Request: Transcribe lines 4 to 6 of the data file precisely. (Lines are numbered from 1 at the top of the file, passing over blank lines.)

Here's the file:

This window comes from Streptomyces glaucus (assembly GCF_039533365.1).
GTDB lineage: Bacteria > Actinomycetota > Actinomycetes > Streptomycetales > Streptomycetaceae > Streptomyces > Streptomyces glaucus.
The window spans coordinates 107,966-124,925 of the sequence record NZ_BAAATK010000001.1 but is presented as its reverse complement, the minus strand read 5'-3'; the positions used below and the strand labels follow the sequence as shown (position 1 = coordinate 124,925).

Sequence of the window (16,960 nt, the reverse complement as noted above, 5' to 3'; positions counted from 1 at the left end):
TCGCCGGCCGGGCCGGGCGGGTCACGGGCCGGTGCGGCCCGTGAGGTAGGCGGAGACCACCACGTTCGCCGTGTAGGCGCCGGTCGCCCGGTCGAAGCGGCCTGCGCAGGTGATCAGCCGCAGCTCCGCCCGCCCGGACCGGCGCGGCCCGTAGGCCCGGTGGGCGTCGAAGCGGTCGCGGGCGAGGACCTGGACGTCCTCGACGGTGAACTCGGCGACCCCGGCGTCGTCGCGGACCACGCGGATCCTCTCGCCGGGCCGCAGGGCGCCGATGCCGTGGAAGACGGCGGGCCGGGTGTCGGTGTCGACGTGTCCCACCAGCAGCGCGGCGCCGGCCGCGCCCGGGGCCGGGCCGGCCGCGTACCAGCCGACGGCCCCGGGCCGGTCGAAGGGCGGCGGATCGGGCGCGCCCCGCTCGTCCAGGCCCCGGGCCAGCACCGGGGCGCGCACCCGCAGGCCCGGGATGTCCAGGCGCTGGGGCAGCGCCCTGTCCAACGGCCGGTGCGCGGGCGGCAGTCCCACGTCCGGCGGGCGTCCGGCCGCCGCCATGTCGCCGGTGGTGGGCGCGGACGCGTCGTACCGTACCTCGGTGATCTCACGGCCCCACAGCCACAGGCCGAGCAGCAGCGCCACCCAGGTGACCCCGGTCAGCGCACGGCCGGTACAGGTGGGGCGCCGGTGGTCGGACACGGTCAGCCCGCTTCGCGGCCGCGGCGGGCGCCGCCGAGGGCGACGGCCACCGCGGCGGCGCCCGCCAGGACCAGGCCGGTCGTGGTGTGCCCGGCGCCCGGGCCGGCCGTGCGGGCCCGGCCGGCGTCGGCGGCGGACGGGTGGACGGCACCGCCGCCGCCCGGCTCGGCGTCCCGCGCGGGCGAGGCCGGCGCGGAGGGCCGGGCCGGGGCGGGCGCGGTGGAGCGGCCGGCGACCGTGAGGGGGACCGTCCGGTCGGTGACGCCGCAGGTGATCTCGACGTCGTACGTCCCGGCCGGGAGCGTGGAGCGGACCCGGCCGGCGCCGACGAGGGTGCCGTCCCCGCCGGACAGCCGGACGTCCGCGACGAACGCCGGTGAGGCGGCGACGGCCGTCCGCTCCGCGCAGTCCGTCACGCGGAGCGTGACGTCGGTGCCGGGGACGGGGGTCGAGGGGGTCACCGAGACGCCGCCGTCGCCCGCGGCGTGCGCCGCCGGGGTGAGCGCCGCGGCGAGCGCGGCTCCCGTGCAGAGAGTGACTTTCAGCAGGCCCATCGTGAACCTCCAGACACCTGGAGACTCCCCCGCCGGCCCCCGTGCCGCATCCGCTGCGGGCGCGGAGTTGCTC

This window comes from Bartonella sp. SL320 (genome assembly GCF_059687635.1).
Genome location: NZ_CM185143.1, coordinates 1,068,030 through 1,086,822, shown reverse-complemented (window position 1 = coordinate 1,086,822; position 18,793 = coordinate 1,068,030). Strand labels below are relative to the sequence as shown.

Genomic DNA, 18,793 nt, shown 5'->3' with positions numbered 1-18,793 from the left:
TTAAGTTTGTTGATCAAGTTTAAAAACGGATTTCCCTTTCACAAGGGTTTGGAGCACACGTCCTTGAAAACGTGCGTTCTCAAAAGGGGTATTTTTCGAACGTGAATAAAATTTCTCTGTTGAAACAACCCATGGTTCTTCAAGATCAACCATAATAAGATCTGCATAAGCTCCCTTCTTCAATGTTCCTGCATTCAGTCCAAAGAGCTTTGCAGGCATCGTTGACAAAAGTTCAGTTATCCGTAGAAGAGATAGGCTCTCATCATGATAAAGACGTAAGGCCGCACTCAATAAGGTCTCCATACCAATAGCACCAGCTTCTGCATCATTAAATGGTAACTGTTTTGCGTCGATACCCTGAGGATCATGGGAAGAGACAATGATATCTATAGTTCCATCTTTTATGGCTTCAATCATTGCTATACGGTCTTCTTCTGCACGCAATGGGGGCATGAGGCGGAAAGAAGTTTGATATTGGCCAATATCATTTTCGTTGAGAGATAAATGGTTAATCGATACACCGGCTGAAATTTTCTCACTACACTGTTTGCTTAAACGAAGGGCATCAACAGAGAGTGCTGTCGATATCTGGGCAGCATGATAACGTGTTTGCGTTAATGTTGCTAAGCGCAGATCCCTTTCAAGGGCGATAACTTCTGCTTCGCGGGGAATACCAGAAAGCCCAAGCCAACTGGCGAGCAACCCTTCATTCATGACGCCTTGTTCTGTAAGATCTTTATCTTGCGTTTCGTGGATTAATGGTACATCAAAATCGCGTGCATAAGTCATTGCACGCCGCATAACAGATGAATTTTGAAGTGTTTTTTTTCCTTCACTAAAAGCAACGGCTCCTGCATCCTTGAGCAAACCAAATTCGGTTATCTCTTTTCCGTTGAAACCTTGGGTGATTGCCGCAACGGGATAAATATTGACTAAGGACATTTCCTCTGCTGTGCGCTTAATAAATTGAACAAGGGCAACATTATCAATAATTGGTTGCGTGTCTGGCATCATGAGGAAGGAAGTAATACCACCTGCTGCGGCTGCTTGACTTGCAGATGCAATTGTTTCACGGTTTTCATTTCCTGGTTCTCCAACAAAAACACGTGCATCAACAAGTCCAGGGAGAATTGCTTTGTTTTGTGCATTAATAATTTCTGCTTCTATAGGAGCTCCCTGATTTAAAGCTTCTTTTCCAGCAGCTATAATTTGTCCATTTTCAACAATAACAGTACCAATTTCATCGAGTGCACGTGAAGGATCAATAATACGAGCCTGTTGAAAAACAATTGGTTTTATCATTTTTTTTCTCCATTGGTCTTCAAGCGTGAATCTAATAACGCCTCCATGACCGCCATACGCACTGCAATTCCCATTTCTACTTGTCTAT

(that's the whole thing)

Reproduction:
Sequence of the window (16,960 nt, the reverse complement as noted above, 5' to 3'; positions counted from 1 at the left end):
TCGCCGGCCGGGCCGGGCGGGTCACGGGCCGGTGCGGCCCGTGAGGTAGGCGGAGACCACCACGTTCGCCGTGTAGGCGCCGGTCGCCCGGTCGAAGCGGCCTGCGCAGGTGATCAGCCGCAGCTCCGCCCGCCCGGACCGGCGCGGCCCGTAGGCCCGGTGGGCGTCGAAGCGGTCGCGGGCGAGGACCTGGACGTCCTCGACGGTGAACTCGGCGACCCCGGCGTCGTCGCGGACCACGCGGATCCTCTCGCCGGGCCGCAGGGCGCCGATGCCGTGGAAGACGGCGGGCCGGGTGTCGGTGTCGACGTGTCCCACCAGCAGCGCGGCGCCGGCCGCGCCCGGGGCCGGGCCGGCCGCGTACCAGCCGACGGCCCCGGGCCGGTCGAAGGGCGGCGGATCGGGCGCGCCCCGCTCGTCCAGGCCCCGGGCCAGCACCGGGGCGCGCACCCGCAGGCCCGGGATGTCCAGGCGCTGGGGCAGCGCCCTGTCCAACGGCCGGTGCGCGGGCGGCAGTCCCACGTCCGGCGGGCGTCCGGCCGCCGCCATGTCGCCGGTGGTGGGCGCGGACGCGTCGTACCGTACCTCGGTGATCTCACGGCCCCACAGCCACAGGCCGAGCAGCAGCGCCACCCAGGTGACCCCGGTCAGCGCACGGCCGGTACAGGTGGGGCGCCGGTGGTCGGACACGGTCAGCCCGCTTCGCGGCCGCGGCGGGCGCCGCCGAGGGCGACGGCCACCGCGGCGGCGCCCGCCAGGACCAGGCCGGTCGTGGTGTGCCCGGCGCCCGGGCCGGCCGTGCGGGCCCGGCCGGCGTCGGCGGCGGACGGGTGGACGGCACCGCCGCCGCCCGGCTCGGCGTCCCGCGCGGGCGAGGCCGGCGCGGAGGGCCGGGCCGGGGCGGGCGCGGTGGAGCGGCCGGCGACCGTGAGGGGGACCGTCCGGTCGGTGACGCCGCAGGTGATCTCGACGTCGTACGTCCCGGCCGGGAGCGTGGAGCGGACCCGGCCGGCGCCGACGAGGGTGCCGTCCCCGCCGGACAGCCGGACGTCCGCGACGAACGCCGGTGAGGCGGCGACGGCCGTCCGCTCCGCGCAGTCCGTCACGCGGAGCGTGACGTCGGTGCCGGGGACGGGGGTCGAGGGGGTCACCGAGACGCCGCCGTCGCCCGCGGCGTGCGCCGCCGGGGTGAGCGCCGCGGCGAGCGCGGCTCCCGTGCAGAGAGTGACTTTCAGCAGGCCCATCGTGAACCTCCAGACACCTGGAGACTCCCCCGCCGGCCCCCGTGCCGCATCCGCTGCGGGCGCGGAGTTGCTC

This window comes from Bartonella sp. SL320 (genome assembly GCF_059687635.1).